The oil sabotage "strike" was joined by a lockout of countless private sector businesses and industries. There, workers were compelled to protest at the factory or business entrances to demand that the bosses let them come in to work. Here, too, there was no trade union grievance or demand.
Given that the Venezuelean opposition talks about 18,000 fired administrators, it seems important to us to let you know that over 100,000 workers lost their jobs in the private Venezuelan oil industry as a result of this lockout. Many of these workers, despite the reemployment injunction of the Department of Labor, have not been reinstated in their jobs by the enterprises. Furthermore many of these private-sector enterprises shut their doors, and were later occupied by the workers.
That is was happened to Venepal, to the national valve construction enterprise and to other enterprises -- all of which were occupied by workers. This class position taken in the face of sabotage actually brought the different currents to take up the discussion of a new union federation, and that is how the National Union of Workers (UNT)was born, as an instrument in the hands of the Venezuelan working class. The UNT is autonomous from the government, from all political parties and from all political, religious or other beliefs.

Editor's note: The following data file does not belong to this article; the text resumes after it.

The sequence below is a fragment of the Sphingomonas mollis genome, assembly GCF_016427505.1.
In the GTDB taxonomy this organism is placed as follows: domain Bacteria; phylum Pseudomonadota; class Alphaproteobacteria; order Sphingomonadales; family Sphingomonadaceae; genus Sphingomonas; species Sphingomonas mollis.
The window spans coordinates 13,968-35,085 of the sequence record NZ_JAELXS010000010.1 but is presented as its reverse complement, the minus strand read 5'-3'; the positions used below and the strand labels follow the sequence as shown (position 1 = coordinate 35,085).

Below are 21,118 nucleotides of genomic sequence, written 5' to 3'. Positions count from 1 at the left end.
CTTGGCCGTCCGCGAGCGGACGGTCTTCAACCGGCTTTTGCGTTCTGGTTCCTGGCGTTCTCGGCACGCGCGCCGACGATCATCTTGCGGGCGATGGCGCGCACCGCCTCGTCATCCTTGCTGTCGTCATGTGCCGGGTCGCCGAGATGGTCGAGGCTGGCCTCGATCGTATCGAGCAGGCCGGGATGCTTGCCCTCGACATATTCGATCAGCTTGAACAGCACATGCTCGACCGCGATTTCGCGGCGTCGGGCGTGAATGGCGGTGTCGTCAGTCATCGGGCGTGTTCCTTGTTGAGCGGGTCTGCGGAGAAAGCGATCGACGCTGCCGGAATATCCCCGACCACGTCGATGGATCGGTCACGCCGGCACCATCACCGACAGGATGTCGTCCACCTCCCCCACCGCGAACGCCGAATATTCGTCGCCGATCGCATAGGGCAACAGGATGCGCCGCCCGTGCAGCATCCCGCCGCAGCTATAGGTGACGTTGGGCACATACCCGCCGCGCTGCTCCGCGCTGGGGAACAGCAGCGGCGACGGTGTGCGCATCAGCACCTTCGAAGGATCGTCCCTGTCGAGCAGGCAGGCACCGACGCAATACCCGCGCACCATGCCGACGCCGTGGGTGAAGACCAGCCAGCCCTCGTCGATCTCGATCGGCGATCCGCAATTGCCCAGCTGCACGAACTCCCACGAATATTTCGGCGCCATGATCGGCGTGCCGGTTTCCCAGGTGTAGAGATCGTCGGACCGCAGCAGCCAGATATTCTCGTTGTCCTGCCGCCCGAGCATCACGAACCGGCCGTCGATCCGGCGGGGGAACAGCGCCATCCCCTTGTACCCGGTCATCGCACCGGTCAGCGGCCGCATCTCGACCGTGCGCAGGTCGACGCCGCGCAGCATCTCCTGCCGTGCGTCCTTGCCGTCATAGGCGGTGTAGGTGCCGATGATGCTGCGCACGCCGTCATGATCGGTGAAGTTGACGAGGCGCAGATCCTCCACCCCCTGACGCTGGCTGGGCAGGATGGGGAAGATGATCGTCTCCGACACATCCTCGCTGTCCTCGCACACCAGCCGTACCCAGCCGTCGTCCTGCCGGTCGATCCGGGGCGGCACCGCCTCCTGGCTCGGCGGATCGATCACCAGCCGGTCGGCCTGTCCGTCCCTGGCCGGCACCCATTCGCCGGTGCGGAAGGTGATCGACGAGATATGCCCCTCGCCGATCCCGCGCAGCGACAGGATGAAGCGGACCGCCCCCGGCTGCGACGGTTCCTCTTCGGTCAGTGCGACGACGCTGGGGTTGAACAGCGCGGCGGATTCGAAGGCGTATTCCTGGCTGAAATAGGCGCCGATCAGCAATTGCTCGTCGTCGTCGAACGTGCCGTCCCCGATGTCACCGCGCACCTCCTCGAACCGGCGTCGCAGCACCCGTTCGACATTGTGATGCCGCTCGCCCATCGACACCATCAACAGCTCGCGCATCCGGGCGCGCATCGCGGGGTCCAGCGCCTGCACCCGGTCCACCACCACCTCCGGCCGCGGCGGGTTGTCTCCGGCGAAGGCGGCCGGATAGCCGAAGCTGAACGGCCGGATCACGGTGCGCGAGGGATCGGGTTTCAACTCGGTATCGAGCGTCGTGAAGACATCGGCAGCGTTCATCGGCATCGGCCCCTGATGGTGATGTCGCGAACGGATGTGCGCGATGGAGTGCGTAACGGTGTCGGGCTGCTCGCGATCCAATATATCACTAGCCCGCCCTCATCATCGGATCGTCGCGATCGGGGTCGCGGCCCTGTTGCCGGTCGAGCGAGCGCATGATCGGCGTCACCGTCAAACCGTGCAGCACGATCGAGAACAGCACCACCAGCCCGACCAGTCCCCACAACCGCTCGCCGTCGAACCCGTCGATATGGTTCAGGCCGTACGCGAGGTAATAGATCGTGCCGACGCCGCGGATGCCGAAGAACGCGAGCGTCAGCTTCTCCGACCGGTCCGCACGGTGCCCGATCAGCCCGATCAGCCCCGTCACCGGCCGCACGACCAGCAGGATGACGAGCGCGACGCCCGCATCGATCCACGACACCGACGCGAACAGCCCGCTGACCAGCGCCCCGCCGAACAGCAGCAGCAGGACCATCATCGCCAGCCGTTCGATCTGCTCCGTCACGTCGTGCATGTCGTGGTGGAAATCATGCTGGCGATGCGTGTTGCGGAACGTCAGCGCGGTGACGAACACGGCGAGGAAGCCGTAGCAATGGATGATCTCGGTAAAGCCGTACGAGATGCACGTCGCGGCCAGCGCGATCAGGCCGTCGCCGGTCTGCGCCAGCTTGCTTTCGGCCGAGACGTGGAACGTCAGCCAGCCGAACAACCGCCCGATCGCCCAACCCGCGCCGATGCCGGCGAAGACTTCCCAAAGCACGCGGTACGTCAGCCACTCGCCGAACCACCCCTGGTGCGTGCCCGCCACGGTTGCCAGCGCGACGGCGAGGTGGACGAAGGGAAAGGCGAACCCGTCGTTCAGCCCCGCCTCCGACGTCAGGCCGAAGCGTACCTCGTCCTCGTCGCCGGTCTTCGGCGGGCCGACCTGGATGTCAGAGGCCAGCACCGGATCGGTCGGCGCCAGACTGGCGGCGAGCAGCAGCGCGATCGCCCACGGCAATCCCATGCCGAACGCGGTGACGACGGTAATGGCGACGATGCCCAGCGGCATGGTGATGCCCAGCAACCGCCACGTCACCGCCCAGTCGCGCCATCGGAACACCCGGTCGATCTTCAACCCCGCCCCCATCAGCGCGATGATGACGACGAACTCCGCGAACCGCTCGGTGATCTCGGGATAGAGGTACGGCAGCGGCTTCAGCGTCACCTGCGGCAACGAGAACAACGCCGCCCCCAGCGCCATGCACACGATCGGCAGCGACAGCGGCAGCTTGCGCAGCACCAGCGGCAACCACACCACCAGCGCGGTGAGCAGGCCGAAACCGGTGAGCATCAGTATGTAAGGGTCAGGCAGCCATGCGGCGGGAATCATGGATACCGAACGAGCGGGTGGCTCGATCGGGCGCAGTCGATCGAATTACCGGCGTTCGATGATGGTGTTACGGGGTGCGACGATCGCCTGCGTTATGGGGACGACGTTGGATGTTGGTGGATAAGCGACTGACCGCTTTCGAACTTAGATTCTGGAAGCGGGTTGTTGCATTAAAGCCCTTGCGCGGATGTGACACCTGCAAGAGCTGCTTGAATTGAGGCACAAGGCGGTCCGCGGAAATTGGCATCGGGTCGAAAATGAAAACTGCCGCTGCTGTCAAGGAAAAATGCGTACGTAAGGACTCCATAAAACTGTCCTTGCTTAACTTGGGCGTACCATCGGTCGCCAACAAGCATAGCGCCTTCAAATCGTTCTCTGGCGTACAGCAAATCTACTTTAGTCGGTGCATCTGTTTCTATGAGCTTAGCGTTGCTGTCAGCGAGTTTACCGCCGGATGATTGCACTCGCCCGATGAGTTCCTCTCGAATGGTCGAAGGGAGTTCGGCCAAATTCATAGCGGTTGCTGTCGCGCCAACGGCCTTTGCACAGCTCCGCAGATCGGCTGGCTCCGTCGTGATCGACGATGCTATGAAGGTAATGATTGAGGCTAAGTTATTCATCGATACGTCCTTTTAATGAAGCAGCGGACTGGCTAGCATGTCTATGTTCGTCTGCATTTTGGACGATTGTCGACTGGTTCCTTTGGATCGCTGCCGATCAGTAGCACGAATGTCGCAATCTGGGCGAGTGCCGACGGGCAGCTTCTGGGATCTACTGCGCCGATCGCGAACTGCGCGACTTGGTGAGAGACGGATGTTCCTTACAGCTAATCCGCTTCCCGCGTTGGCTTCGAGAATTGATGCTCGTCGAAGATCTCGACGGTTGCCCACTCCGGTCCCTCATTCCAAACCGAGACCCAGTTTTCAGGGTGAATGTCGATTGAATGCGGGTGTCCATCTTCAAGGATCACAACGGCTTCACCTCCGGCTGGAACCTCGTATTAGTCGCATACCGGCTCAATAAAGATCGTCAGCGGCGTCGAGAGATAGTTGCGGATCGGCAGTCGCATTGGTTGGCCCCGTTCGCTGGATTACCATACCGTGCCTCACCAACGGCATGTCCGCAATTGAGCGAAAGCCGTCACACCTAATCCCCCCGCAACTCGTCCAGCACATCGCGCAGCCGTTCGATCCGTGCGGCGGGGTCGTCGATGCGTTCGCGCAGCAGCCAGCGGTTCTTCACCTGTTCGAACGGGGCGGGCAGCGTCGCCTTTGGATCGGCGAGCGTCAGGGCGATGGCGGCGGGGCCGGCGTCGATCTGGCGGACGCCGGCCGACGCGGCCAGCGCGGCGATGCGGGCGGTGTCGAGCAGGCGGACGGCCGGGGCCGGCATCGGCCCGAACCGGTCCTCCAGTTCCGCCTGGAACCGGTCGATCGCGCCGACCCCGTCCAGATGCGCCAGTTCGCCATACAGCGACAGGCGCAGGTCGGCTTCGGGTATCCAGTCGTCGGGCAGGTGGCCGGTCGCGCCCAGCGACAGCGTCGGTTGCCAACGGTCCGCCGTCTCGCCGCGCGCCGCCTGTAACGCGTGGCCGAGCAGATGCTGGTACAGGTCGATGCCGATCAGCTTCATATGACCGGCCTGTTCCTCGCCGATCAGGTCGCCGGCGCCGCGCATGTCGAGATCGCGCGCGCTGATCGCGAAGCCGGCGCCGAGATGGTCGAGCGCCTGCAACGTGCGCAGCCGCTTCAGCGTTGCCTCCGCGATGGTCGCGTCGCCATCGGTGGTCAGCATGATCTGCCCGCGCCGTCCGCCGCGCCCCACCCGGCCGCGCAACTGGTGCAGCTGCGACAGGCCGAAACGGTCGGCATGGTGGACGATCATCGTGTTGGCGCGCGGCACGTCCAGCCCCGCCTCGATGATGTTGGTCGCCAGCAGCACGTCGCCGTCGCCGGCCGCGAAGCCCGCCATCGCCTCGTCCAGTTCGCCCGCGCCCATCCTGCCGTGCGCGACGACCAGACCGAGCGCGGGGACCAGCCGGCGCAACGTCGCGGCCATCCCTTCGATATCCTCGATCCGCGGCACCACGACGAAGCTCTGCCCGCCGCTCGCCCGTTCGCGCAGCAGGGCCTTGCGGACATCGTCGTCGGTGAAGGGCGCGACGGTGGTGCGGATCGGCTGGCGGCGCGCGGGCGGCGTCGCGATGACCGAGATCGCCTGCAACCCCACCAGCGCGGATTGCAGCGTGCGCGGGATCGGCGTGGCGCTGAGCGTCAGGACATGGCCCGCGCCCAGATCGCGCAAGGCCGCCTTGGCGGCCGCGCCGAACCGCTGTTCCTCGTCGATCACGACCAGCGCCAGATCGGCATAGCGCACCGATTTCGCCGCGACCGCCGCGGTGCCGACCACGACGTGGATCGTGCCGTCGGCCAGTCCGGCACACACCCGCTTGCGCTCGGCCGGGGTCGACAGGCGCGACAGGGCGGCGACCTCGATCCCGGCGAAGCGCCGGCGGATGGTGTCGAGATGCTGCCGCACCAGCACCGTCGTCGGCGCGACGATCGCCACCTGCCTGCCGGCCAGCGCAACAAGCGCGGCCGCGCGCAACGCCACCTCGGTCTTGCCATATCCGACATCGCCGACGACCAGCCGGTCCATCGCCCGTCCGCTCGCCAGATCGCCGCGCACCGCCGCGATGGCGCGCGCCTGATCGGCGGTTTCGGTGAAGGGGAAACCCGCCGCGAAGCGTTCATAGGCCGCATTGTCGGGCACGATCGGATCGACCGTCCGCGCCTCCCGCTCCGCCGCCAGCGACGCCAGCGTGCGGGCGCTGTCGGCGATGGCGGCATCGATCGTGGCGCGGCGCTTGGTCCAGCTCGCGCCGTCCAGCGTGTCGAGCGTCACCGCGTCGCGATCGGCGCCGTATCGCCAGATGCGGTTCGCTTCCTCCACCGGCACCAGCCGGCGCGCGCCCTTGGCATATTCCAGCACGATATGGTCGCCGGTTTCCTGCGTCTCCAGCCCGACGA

The UNT is internationalist, deeply democratic and it is a class organization. Let's recall that the UNT came out of a congress that was attended by more than 1,000 delegates from 500 trade unions, who then decided to constitute the UNT. We designated a national directorate formed by 21 members: it works horizontally and has the firm mandate to call for elections in order to determine the direction the UNT will take. Our first congress was held on the August 1-2, 2003, where the UNT's guiding principles and a fighting platform -- the tools of the union's ethics -- were adopted. But the proposed reform of the union's bylaws has not yet been approved by the union's rank and file; this issue is still waiting to be addressed at our next congress which should take place between May and June of this year.
It is equally important to point out that within the scope of our tasks to develop the UNT, we had to take a political stance in our country given the danger of an intervention by U.S. imperialism, which on numerous occasions has issued startling statements concerning the policies implemented in our country, statements that were voiced by the highest spokespersons of the Department of State and by its representatives in our country.
The Venezuelan workers were the ones who, united in the UNT, told U.S. imperialism that it has nothing to say in our country, that Venezuela is a sovereign country and that we, the workers, answer for the sovereignty of our country.